BT: What was that like to experience first hand?

JH: I actually knew (writer and director) Steve (Clark) a bit before the movie, he’s sort of an old friend, and just a dear man, an absolute sweetheart. As is (writer) Thomas Moffett, I worked with him many years ago, he wrote for a movie I did. And it was a such a great experience, because when you read this and you find Jeremy Irons is playing Atticus, you’re like, “Are you kidding me?! Jeremy Irons is going to do this?”. We’re used to seeing Jeremy Irons with that voice and that presence of what he does, he’s a wonderful dramatic actor, stage and screen, and suddenly he’s going to be letting loose in quite a serious way. [laughs] No one has ever seen him do this in that way! So I was like “oh, amazing, I hope Jeremy is going to be all for it”, and it couldn’t been a better experience altogether. It was really great and really collaborative, anyone could say anything, could do anything, it was very free. It was a great experience all around. We all had a ball making the movie and it was fun from beginning to end.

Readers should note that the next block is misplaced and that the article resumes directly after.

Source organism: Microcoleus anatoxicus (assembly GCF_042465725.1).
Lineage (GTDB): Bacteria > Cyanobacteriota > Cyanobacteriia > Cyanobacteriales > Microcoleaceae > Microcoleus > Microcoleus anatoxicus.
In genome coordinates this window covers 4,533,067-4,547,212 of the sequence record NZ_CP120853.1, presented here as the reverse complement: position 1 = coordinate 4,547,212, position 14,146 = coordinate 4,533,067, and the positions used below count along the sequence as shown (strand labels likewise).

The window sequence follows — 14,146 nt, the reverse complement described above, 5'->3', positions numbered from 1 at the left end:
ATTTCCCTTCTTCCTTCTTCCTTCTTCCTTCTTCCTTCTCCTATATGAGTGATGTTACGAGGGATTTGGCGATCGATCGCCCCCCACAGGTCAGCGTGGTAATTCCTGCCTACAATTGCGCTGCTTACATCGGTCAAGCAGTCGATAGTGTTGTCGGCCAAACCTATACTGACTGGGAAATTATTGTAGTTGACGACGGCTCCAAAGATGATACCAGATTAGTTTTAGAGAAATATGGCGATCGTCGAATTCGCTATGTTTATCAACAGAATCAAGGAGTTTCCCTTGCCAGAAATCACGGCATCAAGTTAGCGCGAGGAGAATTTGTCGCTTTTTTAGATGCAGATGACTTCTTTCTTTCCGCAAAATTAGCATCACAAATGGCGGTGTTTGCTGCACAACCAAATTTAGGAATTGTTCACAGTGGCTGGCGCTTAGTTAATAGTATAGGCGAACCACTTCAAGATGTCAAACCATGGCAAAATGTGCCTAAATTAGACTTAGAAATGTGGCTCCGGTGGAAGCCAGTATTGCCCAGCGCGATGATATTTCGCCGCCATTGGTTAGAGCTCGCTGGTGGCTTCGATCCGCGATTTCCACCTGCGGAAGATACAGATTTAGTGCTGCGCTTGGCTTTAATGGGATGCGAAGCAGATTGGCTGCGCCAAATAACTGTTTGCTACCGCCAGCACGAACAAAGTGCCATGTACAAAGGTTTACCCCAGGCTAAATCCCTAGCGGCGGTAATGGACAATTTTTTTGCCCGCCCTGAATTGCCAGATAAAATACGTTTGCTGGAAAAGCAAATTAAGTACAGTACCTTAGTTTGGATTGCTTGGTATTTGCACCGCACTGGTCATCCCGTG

BT: The title is An Actor Prepares, which is Stanislavski’s system. Do you subscribe to “The Method”?

JH: Well, I’m more (Anton) Chekhov personally, which is more about imagination theory. I don’t think there’s ever one theory. What works for one person might not work for another, and I think that when you read books, you don’t take in the entire thing, you take in the bits that you love. So I use a little bit of everything sometimes, and I have been known to sort of go a little method when it’s a more intense character. It is hard to let go at the end of the day, is a better way to put it. [laughs]

BT: Which previous role has stayed with you?